An irreversible power actuator for aerodynamic control surfaces is in principle much simpler than hydraulic control boost. There is no force balancing linkage between the pilot and the hydraulic cylinder to be designed. Irreversible powered controls are classic closed loops in which force or torque is applied until a feedback signal cancels the input signal. They are called irreversible because aerodynamic hinge moments have no effect on their positions.
An easily comprehended irreversible power control unit is that in which the control valve body ishard-mounted to the actuation or power cylinder. Pilot control movement or electrical signals move the control valve stem off center, opening ports to the high pressure, or supply hydraulic fluid and low pressure, or sump hydraulic fluid. Piping delivers high-pressure fluid to one side of the piston and low-pressure fluid to the other. The piston rod is anchored to structure and the power cylinder to the control surface. When the power cylinder moves with respect to structure in response to the unbalanced pressure it carries the control valve
body along with it. This centers the control valve around the displaced stem, stopping the motion. The airplane’s control surface has been carried to a new position, following up the input to the control valve in a closed-loop manner.
The first irreversible power controls are believed to have been used on the Northrop XB-35 and YB-49 flying wing airplanes. Irreversibility was essential for these airplanes because of the large up-floating elevon hinge moment at high angles of attack, as the stall was approached. This was unstable in the sense that pilot aft-yoke motion to increase the angle of attack would suddenly be augmented by the elevon’s own up-deflection. One of the N9M flying scale models of the Northrop flying wings was lost due to elevon up-float (Sears, 1987). The YB-49’s irreversible actuators held the elevons in the precise position called for by pilot yoke position, eliminating up-float. Other early applications of irreversible power controls were to the de Havilland Comet; the English Electric Lightning P1.A, which first flew in 1954; and the AVRO Canada CF-105 Arrow, which first flew in 1958.
Howard (2000) believes that the Comet application of irreversible powered controls was the first to a passenger jet. The U. K. Air Registration Board “made the key decision to accept that a hydraulic piston could not jam in its cylinder, a vital factor necessary to ensure the failure-survivability of parallel multiple-power control connections to single surfaces.”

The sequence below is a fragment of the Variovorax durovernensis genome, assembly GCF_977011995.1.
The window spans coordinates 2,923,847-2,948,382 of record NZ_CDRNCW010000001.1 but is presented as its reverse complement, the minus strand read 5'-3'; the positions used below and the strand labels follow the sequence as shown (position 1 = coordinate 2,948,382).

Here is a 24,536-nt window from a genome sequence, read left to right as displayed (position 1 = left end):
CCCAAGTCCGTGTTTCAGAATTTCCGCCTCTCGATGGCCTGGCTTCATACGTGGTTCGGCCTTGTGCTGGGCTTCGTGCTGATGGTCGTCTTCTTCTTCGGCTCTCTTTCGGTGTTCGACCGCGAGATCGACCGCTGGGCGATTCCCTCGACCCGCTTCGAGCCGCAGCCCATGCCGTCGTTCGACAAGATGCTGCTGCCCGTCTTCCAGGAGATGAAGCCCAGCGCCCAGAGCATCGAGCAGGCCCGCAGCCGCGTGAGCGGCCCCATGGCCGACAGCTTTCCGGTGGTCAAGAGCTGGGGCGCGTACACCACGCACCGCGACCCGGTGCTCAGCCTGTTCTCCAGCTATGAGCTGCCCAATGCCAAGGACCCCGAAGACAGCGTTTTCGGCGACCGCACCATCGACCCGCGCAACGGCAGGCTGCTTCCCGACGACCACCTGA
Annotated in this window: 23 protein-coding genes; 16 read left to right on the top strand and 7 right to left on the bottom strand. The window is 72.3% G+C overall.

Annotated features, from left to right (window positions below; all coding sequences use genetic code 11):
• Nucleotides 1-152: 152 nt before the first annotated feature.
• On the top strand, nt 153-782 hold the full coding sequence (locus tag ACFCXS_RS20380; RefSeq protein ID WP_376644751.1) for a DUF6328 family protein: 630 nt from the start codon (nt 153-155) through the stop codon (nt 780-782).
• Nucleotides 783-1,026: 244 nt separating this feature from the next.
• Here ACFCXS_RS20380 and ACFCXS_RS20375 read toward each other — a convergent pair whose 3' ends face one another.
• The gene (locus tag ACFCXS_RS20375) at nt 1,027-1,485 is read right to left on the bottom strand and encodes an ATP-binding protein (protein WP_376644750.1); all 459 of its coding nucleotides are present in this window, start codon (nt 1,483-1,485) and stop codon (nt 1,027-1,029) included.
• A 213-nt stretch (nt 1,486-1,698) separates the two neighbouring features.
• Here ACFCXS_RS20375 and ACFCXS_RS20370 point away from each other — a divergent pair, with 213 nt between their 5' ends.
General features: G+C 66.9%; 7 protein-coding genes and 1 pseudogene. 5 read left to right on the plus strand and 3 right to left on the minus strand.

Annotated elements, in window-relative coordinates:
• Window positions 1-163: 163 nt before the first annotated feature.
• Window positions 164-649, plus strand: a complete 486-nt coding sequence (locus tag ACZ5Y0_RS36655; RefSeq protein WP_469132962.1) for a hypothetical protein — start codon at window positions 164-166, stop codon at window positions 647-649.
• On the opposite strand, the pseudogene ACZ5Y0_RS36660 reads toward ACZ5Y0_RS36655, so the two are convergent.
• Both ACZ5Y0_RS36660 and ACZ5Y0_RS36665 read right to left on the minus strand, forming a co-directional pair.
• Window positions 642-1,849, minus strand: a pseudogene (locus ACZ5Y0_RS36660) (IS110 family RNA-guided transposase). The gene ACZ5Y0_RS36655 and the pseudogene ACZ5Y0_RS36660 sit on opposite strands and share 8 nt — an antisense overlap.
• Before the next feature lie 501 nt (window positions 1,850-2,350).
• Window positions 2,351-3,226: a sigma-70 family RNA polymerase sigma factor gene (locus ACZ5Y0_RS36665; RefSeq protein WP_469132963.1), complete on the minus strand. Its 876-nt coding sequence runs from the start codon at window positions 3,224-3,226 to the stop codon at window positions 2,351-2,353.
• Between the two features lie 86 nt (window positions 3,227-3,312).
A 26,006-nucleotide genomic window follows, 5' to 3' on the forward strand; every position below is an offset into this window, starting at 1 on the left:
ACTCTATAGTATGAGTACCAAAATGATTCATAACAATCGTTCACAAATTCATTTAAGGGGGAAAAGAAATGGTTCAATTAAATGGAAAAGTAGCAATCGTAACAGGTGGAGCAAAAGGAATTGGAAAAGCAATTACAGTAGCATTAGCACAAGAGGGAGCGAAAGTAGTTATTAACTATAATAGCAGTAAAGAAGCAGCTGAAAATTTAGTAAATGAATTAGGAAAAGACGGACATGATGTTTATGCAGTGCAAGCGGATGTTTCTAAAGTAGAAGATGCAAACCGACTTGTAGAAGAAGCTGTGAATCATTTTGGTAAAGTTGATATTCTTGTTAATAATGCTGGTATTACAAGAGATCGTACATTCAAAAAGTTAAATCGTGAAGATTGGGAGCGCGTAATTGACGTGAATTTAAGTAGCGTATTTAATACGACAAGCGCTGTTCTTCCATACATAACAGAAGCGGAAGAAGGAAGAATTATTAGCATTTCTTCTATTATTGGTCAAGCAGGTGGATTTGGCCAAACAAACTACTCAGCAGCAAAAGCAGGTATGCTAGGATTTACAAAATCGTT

While irreversible power controls are simple in principle, it was several years before they could be used routinely on airplanes. The high powers and bandwidths associated with irreversible power controls, as compared with earlier boosted controls, led to system limit cycling and instabilities involving support structures and oil compressibility. These problems were encountered and solved in an ad hoc manner by mechanical controls engineer T. A. Feeney for the Northrop flying wings on a ground mockup of the airframe and its control system, called an iron bird. An adequate theory was needed for power control limit cycle instability, to explain the roots of the problem. This was presented by D. T McRuer at a symposium in 1949 and subsequently published (Bureau of Aeronautics, 1953).
The post-World War II history of gradual improvements in the design of irreversible power controls is traced by Robert H. Maskrey and W. J. Thayer (1978). They found that Tinsley in England patented the first two-stage electromechanical valve in 1946. Shortly afterwards, R. E. Bayer, B. A. Johnson, and L. Schmid improved on the Tinsley design with direct mechanical feedback from the second-stage valve output back to the first stage.
Engineers at the MIT Dynamic Analysis and Controls Laboratory added two improvements to the two-stage valve. The first was the use in the first stage of a true torque motor instead of a solenoid. The second improvement was electrical feedback of the second-stage valve position. In 1950, W. C. Moog, Jr., developed the first two-stage servovalve using a frictionless first-stage actuator, a flapper or vane. Valve bandwidths of up to 100 cycles per second could be attained. The next significant advance was mechanical force feedback in a two-stage servovalve, pioneered by T. H. Carson, in 1953. The main trends after that were toward redundancy and integration with electrical commands from both the pilot and stability augmentation computers.
In general, satisfactory irreversible power control designs require attention to many details, as described by Glenn (1963). In addition to the limit cycling referred to previously, these include minimum increment of control, position and time lags, surface positioning accuracy, flexibility, springback, hysteresis, and irreversibility in the face of external forces.